The Garden Guide

Book: History of Garden Design and Gardening
Chapter: Chapter 3: European Gardens (500AD-1850)

Potempkin's Taurida Palace Garden

Previous - Next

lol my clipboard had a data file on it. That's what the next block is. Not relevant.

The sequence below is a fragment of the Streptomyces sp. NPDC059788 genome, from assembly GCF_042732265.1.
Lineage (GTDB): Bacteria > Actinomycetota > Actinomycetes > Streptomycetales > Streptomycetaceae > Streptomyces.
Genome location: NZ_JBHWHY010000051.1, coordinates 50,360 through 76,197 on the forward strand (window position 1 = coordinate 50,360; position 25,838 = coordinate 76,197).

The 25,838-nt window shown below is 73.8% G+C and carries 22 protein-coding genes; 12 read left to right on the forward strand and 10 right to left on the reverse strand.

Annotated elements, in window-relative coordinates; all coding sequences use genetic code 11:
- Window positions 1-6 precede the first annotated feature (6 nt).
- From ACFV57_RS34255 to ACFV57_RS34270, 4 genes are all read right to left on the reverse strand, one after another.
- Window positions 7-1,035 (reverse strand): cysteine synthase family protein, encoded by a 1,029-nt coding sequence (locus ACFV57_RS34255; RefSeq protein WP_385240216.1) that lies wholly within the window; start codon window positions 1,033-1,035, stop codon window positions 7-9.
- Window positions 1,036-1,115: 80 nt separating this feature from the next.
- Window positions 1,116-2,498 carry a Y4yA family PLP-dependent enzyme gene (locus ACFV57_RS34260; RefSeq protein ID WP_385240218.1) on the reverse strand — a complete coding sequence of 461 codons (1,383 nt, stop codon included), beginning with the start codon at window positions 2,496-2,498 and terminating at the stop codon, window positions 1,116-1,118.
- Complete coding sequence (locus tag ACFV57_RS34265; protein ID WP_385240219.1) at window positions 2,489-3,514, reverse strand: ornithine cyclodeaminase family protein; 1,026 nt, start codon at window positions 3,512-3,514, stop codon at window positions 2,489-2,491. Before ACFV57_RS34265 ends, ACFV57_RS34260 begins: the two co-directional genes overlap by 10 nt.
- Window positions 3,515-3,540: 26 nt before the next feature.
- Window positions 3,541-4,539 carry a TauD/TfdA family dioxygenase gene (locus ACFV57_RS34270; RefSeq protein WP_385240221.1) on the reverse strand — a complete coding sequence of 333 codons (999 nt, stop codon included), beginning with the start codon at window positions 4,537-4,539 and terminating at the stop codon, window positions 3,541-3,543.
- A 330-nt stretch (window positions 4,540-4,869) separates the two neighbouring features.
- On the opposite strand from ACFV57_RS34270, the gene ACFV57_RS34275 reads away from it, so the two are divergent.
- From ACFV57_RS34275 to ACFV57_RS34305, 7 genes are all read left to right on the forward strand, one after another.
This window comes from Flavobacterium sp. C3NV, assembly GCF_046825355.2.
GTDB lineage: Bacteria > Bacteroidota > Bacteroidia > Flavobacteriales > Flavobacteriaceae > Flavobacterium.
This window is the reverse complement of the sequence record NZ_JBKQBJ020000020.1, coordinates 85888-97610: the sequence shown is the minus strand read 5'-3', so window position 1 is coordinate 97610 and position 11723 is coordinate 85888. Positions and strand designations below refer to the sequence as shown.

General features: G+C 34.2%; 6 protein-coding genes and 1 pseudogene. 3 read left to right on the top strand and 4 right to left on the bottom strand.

454. The gardens of Potemkin, a man whose mind, as the Prince de Ligne has observed, contained mines of gold and steppes, and who was one of the most extravagant encouragers of our art that modern times can boast, were of various kinds, and situated in different parts of the empire. The most extensive gardens of this prince were in the Ukraine; but the most celebrated were those belonging to the palace of Taurida, now an imperial residence, in St. Petersburgh. The grounds are level, with several winding and straight canals and walks, adorned with numerous buildings, a rich collection of exotics, and most extensive hothouses of every description. Their grand feature, in Potemkin's time, was the conservatory, or winter garden (fig. 138.), attached to the palace. The plan of this part of the building is that of a semicircle, embracing the end of a saloon, nearly 300 feet long. It is lighted by immense windows, between columns, has an opaque ceiling, and is at present heated by common German stoves. It is too gloomy for the growth of plants; but those grown in the glass sheds of the kitchen-garden are carried there, sunk in the ground, and gravel walks, turf, and every article added, to render the allusion to a romantic scene in the open air as complete as possible. The effect was, after all, it is said, never satisfactory but when illuminated. This palace, the original exterior of which was in a very simple style, and the interior most magnificent, is said to have been the design of Potemkin, but it was entirely remodelled at his death by Catherine, used as barracks by Paul, and is now very imperfectly restored. (Edin. Encyc. art. Landscape Gardening.) This winter garden, or conservatory, so much spoken of, is thus described by Storch:�'Along one side of the vestibule is the winter garden, an enormous structure, disposed into a garden, only separated from the grand hall by a colonnade. As, from the size of the roof, it could not be supported without pillars, they are disguised under the form of palm trees. The heat is maintained by concealed flues placed in the walls and pillars, and even under the earth leaden pipes are arranged, incessantly filled with boiling water. The walks of this garden meander amidst flowery hedges and fruit-bearing shrubs, winding over little hills, and producing, at every step, fresh occasions for surprise. The eye of the beholder, when weary of the luxuriant variety of the vegetable world, finds recreation in contemplating some exquisite production of art: here a head, from the chisel of a Grecian sculptor, invites to admiration; there a motley collection of curious fish, in crystal vases, suddenly fixes our attention. We pre-sently quit these objects, in order to go into a grotto of looking-glass, which gives a multiplied reflection of all these wonders, or to indulge our astonishment at the most extraordinary mixture of colours in the faces of an obelisk of mirrors. The genial warmth, the fragrance and brilliant colours of the nobler plants, and the voluptuous stillness that prevails in this enchanted spot, lull the fancy into sweet romantic dreams; we imagine ourselves in the blooming groves of Italy; while nature, sunk into a deathlike torpor, announces the severity of a northern winter through the windows of the pavilion. In the centre of this bold creation, on a lofty pedestal, stood the statue of Catherine II., surrounded by the emblems of legislature, cut in Carrara marble. It was thrown out of the building on its being made into barracks.' The gardens at Potemkin's other residences, as well as many imperial and private gardens in Russia, were laid out by Gould, a pupil of Brown. Sir John Carr relates an anecdote on Gould's authority, which was confirmed to us, in 1813, by the present gardener, Call, his successor, and deserves a place here. 'In one of the prince's journeys to the Ukraine, Gould attended him with several hundred assistants, destined for operators, in laying out the grounds of Potemkin's residence in the Crimea. Wherever the prince halted, if only for a day, his travelling pavilion was erected, and surrounded by a garden in the English taste, composed of trees and shrubs, divided by gravel walks, and ornamented with seats and statues, all carried forward with the calvacade.' On another occasion, 'having accidentally discovered the ruins of a castle of Charles XII. of Sweden, he immediately not only caused it to be repaired, but surrounded by gardens in the English taste.' (Carr's Baltic, &c.)